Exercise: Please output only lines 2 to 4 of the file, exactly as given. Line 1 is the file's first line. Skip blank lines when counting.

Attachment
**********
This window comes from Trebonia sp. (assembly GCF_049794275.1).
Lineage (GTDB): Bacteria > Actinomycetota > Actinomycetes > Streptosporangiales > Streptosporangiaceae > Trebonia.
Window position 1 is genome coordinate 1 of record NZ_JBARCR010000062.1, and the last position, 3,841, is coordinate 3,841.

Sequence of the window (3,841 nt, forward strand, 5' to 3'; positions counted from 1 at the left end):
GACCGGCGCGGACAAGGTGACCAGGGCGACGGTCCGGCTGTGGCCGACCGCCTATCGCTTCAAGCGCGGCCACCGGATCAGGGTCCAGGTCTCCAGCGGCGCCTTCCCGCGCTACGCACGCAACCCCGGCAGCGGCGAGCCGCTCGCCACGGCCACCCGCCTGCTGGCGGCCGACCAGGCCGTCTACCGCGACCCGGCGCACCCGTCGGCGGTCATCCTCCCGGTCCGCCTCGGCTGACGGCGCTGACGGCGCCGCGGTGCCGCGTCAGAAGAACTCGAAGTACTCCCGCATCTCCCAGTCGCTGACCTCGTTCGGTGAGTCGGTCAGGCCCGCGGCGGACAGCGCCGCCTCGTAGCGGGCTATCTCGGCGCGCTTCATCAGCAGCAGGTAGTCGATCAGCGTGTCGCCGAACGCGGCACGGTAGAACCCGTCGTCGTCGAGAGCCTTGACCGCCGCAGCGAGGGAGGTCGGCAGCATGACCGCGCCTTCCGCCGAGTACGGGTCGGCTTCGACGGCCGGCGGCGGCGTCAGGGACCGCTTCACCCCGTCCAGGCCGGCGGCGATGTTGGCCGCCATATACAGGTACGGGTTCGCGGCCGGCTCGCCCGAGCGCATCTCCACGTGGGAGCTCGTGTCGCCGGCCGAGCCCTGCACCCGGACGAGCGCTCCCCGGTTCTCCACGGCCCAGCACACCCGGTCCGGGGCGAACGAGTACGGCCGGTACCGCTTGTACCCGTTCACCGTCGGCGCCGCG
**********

Lineage (GTDB): Bacteria > Actinomycetota > Actinomycetes > Streptosporangiales > Streptosporangiaceae > Trebonia.
Window position 1 is genome coordinate 1 of record NZ_JBARCR010000062.1, and the last position, 3,841, is coordinate 3,841.

Sequence of the window (3,841 nt, forward strand, 5' to 3'; positions counted from 1 at the left end):